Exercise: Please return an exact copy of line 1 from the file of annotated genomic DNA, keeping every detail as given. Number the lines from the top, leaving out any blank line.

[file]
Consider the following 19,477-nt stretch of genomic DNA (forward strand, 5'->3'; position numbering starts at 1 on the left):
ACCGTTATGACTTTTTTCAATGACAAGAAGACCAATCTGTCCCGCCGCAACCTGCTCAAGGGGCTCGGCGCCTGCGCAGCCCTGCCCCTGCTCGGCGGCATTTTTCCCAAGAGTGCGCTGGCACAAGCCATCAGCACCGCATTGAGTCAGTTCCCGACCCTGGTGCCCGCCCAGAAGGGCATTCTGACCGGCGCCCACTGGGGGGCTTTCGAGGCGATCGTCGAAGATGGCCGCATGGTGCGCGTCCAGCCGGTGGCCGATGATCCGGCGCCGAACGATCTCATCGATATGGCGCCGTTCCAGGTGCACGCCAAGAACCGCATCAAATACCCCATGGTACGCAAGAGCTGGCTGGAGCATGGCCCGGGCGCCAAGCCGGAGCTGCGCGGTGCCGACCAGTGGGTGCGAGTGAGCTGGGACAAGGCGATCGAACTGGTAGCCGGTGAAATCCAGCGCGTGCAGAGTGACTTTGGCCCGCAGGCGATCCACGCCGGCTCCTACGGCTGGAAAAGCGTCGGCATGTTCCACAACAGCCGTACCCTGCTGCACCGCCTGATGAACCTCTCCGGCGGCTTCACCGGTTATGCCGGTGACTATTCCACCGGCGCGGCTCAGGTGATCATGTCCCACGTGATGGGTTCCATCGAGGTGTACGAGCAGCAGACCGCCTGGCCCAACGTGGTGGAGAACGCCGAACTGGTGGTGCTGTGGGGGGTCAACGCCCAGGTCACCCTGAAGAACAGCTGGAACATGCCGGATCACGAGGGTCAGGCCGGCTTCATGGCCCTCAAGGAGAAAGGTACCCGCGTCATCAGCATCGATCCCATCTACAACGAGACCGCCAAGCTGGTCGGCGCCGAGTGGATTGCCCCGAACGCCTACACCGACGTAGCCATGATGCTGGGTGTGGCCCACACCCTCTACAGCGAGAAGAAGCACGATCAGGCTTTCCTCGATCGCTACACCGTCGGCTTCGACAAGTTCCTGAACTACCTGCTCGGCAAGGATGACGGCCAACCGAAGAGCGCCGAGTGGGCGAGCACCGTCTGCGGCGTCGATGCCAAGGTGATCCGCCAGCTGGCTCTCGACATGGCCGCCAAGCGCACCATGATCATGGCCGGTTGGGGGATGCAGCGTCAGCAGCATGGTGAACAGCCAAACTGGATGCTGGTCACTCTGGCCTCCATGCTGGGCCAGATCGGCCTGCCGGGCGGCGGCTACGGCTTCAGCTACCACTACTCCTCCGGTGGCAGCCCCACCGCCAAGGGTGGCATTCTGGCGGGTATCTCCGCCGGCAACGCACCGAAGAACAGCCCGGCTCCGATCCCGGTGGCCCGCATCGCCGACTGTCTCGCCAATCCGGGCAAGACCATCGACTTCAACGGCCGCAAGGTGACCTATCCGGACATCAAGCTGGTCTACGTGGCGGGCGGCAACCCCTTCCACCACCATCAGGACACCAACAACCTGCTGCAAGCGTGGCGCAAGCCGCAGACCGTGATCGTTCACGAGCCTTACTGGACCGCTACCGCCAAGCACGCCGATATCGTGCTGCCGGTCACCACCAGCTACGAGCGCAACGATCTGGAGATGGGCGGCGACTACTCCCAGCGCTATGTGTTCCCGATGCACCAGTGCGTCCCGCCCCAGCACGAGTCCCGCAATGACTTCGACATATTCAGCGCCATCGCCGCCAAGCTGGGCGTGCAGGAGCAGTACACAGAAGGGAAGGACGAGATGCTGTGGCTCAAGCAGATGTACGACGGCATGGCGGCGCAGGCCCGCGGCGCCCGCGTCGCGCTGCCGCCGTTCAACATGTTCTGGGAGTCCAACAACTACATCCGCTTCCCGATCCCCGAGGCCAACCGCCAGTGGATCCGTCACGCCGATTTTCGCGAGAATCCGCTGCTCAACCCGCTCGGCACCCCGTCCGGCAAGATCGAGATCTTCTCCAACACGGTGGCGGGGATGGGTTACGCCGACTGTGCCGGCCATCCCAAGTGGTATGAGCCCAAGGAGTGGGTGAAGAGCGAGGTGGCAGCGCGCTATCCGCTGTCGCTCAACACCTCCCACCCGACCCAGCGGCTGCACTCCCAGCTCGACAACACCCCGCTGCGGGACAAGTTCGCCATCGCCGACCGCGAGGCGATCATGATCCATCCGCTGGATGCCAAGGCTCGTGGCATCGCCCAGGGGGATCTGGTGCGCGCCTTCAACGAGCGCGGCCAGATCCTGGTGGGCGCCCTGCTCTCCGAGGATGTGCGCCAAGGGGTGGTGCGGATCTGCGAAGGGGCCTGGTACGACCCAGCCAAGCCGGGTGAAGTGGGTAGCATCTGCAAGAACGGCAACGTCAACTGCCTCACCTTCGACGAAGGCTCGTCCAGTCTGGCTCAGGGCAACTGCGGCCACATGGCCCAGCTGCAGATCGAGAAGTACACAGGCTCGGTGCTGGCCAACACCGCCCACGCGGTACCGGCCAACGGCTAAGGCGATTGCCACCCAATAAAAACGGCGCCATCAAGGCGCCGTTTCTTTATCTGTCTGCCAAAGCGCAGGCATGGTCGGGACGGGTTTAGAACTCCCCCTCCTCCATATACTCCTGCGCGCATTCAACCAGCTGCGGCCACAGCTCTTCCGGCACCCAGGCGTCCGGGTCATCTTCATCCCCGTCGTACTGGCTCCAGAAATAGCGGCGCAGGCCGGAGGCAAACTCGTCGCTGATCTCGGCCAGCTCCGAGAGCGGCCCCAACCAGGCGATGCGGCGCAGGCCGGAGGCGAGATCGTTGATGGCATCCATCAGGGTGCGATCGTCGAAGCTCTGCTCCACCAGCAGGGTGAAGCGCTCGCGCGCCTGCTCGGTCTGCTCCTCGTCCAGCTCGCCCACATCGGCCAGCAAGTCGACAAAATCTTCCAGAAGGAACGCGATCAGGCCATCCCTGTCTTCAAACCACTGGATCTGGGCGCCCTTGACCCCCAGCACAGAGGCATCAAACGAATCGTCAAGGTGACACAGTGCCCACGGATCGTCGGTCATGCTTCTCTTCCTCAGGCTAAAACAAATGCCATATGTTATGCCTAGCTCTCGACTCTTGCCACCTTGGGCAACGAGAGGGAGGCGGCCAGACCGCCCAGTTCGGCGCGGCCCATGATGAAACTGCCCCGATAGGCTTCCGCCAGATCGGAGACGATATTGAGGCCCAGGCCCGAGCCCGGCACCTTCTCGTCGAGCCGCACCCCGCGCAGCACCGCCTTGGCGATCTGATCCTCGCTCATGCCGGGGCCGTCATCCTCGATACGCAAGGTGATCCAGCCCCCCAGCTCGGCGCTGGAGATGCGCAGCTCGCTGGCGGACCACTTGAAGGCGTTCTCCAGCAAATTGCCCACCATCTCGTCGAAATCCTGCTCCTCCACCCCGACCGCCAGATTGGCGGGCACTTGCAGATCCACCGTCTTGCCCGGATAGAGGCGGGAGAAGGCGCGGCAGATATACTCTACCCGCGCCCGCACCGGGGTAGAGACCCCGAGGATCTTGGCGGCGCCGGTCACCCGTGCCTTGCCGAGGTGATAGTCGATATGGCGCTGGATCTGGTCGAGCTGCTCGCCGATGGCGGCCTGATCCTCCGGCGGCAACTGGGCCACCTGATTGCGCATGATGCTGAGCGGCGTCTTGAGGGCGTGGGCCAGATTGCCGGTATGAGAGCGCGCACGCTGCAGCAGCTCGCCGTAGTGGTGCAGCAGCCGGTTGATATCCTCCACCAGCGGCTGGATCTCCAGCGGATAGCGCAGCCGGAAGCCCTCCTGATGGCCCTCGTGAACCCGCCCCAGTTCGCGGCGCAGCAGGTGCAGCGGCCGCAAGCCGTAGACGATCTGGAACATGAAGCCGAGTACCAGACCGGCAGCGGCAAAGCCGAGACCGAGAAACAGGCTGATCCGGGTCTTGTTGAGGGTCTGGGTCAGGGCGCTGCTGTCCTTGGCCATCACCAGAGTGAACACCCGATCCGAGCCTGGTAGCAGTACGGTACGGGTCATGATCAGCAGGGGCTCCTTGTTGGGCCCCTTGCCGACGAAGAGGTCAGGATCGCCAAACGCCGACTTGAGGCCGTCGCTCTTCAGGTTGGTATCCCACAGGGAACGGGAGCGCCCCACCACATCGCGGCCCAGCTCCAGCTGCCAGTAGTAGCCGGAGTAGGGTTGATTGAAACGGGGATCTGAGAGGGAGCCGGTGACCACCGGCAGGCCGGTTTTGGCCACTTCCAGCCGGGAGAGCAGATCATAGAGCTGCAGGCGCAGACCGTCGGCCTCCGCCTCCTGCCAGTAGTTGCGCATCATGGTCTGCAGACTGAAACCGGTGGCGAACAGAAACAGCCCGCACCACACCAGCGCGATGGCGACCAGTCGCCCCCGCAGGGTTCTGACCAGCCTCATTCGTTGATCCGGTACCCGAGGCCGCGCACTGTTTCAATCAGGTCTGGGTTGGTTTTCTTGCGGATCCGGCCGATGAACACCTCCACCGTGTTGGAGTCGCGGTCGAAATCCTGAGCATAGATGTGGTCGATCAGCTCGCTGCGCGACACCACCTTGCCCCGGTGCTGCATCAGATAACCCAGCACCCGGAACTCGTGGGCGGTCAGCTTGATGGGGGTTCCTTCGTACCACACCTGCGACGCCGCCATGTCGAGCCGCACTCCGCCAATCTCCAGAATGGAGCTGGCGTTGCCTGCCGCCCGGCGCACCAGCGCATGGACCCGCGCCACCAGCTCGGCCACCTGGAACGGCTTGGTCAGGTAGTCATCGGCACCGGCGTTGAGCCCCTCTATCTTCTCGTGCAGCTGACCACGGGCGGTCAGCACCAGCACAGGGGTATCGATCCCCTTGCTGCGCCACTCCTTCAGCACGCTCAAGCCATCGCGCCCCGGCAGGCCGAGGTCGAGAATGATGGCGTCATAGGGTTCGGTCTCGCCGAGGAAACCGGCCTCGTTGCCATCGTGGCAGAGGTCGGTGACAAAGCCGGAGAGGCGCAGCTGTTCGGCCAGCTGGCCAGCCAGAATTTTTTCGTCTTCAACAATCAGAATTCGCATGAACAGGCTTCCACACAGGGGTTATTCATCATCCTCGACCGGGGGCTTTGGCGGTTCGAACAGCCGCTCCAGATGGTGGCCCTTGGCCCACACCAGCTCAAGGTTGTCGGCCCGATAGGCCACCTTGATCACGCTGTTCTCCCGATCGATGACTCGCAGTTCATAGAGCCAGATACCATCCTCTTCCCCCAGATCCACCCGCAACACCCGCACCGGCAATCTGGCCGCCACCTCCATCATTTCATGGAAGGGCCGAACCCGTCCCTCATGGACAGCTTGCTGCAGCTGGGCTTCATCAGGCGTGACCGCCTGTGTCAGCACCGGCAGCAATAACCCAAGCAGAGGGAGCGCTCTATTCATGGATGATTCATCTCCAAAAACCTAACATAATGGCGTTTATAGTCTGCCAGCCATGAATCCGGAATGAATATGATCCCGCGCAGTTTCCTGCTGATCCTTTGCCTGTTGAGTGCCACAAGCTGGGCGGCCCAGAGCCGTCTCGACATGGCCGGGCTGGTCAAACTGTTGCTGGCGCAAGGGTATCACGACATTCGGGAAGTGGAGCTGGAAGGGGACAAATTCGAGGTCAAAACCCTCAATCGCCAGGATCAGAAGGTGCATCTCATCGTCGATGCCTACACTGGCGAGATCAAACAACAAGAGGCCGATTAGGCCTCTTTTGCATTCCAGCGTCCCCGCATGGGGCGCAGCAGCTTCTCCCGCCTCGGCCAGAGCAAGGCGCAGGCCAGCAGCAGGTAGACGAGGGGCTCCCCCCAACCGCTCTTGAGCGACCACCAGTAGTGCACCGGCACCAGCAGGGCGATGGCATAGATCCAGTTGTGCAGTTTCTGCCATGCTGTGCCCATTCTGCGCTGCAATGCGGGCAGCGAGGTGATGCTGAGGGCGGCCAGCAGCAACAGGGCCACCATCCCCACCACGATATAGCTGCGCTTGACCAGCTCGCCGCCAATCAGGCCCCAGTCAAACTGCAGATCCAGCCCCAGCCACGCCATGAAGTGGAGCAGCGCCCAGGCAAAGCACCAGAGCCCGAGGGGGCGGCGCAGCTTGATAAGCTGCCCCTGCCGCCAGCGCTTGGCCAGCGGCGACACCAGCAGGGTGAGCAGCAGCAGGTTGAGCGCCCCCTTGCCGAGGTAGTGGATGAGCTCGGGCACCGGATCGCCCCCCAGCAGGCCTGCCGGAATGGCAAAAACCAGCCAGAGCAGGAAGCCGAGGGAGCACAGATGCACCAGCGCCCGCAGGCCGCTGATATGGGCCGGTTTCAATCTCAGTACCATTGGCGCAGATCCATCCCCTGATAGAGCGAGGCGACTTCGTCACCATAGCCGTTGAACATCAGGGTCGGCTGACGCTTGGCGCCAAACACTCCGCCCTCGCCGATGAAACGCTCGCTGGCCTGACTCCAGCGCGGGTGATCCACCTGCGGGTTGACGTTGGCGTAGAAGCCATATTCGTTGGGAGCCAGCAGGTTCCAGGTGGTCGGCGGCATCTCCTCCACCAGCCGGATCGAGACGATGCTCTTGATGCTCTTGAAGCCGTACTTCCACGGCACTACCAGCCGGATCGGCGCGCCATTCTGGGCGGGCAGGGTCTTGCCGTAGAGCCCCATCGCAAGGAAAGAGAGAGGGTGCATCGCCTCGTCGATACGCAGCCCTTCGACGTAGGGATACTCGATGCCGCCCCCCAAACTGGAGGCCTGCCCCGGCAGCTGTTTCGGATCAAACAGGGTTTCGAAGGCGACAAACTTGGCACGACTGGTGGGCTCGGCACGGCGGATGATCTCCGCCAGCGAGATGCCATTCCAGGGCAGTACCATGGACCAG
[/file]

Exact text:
Consider the following 19,477-nt stretch of genomic DNA (forward strand, 5'->3'; position numbering starts at 1 on the left):